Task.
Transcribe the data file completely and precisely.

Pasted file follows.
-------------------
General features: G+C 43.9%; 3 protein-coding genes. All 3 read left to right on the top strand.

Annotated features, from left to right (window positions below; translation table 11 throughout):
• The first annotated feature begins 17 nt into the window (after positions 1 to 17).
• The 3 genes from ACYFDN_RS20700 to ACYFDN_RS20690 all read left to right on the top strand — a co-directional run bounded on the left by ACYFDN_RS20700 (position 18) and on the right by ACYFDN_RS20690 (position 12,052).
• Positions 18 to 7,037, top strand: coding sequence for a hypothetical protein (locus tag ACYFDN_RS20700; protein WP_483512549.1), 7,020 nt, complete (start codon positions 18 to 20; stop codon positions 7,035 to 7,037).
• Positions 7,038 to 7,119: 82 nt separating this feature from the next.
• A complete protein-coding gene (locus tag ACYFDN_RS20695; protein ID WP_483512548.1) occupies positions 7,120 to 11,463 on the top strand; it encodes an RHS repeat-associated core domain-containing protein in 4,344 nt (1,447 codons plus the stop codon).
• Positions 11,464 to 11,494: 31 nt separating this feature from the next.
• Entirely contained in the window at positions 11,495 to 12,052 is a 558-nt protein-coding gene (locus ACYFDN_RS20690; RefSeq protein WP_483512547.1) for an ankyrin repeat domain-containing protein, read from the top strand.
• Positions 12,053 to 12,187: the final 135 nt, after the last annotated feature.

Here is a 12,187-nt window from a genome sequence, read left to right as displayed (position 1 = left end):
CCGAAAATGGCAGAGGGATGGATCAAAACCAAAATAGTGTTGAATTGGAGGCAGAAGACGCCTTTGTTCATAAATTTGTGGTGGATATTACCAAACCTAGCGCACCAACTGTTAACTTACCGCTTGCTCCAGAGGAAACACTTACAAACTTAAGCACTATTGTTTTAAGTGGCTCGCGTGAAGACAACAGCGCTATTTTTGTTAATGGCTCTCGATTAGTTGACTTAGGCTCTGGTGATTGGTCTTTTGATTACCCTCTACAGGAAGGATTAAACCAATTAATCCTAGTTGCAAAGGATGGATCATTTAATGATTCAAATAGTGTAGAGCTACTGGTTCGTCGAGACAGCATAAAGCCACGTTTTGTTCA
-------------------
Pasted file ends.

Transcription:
General features: G+C 43.9%; 3 protein-coding genes. All 3 read left to right on the top strand.

Annotated features, from left to right (window positions below; translation table 11 throughout):
• The first annotated feature begins 17 nt into the window (after positions 1 to 17).
• The 3 genes from ACYFDN_RS20700 to ACYFDN_RS20690 all read left to right on the top strand — a co-directional run bounded on the left by ACYFDN_RS20700 (position 18) and on the right by ACYFDN_RS20690 (position 12,052).
• Positions 18 to 7,037, top strand: coding sequence for a hypothetical protein (locus tag ACYFDN_RS20700; protein WP_483512549.1), 7,020 nt, complete (start codon positions 18 to 20; stop codon positions 7,035 to 7,037).
• Positions 7,038 to 7,119: 82 nt separating this feature from the next.
• A complete protein-coding gene (locus tag ACYFDN_RS20695; protein ID WP_483512548.1) occupies positions 7,120 to 11,463 on the top strand; it encodes an RHS repeat-associated core domain-containing protein in 4,344 nt (1,447 codons plus the stop codon).
• Positions 11,464 to 11,494: 31 nt separating this feature from the next.
• Entirely contained in the window at positions 11,495 to 12,052 is a 558-nt protein-coding gene (locus ACYFDN_RS20690; RefSeq protein WP_483512547.1) for an ankyrin repeat domain-containing protein, read from the top strand.
• Positions 12,053 to 12,187: the final 135 nt, after the last annotated feature.

Here is a 12,187-nt window from a genome sequence, read left to right as displayed (position 1 = left end):
CCGAAAATGGCAGAGGGATGGATCAAAACCAAAATAGTGTTGAATTGGAGGCAGAAGACGCCTTTGTTCATAAATTTGTGGTGGATATTACCAAACCTAGCGCACCAACTGTTAACTTACCGCTTGCTCCAGAGGAAACACTTACAAACTTAAGCACTATTGTTTTAAGTGGCTCGCGTGAAGACAACAGCGCTATTTTTGTTAATGGCTCTCGATTAGTTGACTTAGGCTCTGGTGATTGGTCTTTTGATTACCCTCTACAGGAAGGATTAAACCAATTAATCCTAGTTGCAAAGGATGGATCATTTAATGATTCAAATAGTGTAGAGCTACTGGTTCGTCGAGACAGCATAAAGCCACGTTTTGTTCA